People with experiences conceptualised as psychosis often experience trauma in their life. Psychologically traumatic experiences can happen when a person is a child, through symptoms, or due to bad healthcare experiences. Some people also report positive psychological changes that happen follow trauma. This is called posttraumatic growth.
The Evaluating Positive Changes in psychosis (EPOCH) Study aims to develop knowledge into how posttraumatic growth occurs in experiences conceptualised as psychosis and develop a new digital intervention to support this.
The aims of the EPOCH Study are:
- To validate the PROSPERO conceptual framework
- Develop a change model for how posttraumatic growth occurs in psychosis
- Modify two existing interventions to develop a new digital intervention
- Develop and deliver training for peer support workers in the moderation of online discussion forums
- Evaluate the usability and acceptability of the intervention
- Establish trial parameters and optimise the intervention
Using a mixed-methods approach, we will develop theoretical knowledge by using interviews and longitudinal surveys, which will give us understanding of the processes and mechanisms to characterise how positive changes occur over time. The intervention will be developed considering the developed theoretical knowledge and by working in partnership with the EPOCH Lived Experience Advisory Panel.
Who is involved?
The EPOCH Study is led by Fiona Ng and is guided by an International Advisory Board, the EPOCH Lived Experience Advisory Panel, and a Trial Steering Committee (Chair: Prof Bryn Lloyd-Evans, UCL). The study is hosted by the Recovery Research Team, Institute of Mental Health, and the School of Health Sciences at the University of Nottingham.
International Advisory Board
Professor Pim Cuijpers (VU University Amsterdam, The Netherlands)
Professor Paul Lysaker (Indiana University, USA)
Professor Frank Penedo (University of Miami, USA)
Professor David Roe (Haifa University, Israel)
Professor Philip Yanos (City University of New York, USA)
Dr Stefan Rennick-Egglestone (University of Nottingham)
Dr Gerald Jordan (University of Birmingham
EPOCH is funded by a National Institute of Health and Care Research Advanced Fellowship (NIHR302218) and a University of Nottingham Anne McLaren Fellowship (RIS6676056), running between 2022-2027.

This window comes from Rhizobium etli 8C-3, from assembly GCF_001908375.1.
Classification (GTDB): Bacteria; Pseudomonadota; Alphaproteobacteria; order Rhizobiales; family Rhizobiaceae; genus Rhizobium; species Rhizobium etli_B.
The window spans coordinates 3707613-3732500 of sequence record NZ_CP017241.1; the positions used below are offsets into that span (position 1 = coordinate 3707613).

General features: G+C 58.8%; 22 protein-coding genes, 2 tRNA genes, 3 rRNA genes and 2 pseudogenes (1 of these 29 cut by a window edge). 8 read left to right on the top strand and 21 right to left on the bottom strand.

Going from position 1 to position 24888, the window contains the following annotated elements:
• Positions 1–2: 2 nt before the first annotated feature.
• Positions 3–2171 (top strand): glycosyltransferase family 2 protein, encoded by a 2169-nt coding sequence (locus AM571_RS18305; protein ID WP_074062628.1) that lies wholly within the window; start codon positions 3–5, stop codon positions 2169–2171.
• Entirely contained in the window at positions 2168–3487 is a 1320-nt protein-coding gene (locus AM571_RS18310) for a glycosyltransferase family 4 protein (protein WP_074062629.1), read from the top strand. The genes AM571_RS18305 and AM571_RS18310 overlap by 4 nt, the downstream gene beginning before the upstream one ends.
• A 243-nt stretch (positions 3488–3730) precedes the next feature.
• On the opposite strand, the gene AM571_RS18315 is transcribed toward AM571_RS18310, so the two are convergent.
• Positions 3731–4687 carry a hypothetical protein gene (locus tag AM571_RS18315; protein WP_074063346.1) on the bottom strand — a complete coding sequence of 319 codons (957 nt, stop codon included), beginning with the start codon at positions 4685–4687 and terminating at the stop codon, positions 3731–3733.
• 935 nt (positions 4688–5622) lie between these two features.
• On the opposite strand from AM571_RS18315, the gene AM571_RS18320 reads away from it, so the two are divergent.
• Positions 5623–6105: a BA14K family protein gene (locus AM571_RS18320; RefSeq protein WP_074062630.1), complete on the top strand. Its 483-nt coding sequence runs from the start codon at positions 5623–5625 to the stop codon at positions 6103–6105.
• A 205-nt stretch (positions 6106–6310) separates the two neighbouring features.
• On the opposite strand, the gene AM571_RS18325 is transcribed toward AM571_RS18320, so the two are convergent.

Conceptualisation of posttraumatic growth in experiences of psychosis
We conducted a systematic review and narrative synthesis to understand the correlates, mediators and facilitators of posttraumatic growth in psychosis (here) based on a pre-registered review protocol (here).
We have also investigated the experience of mental health service users in an interview study in Egypt (here) and in a longitudinal qualitative study with young people with experience of first episode psychosis in Canada (here).
Opportunity to take part in the EPOCH Study
We are currently looking for adults with experiences conceptualised as psychosis to take part in a one-hour interview to talk about the positive changes and meaning they have made as a result of their experience of psychosis. We define ‘psychosis’ on a dimension – including diagnostic and non-diagnostic understandings (e.g. spiritual emergency, voice hearing).
The EPOCH Study is looking to develop understanding as how positive changes or posttraumatic growth occurs in experiences conceptualised as psychosis. Posttraumatic growth is defined as the positive changes that occur following an emotional struggle with major life event or trauma.
We are currently looking to talk to adults (18+), living in England, who have experiences conceptualised as ‘psychosis’, and are interested in talking to us about their experiences of positive change and how they have made meaning from their experiences of psychosis. Individuals will take part in an one hour interview (via Teams or phone) and reimbursed £20. Interviews will occur in January 2023.
If you are interested in taking part, please follow this link for more information and to sign up here.
For more information about the EPOCH study please contact email@example.com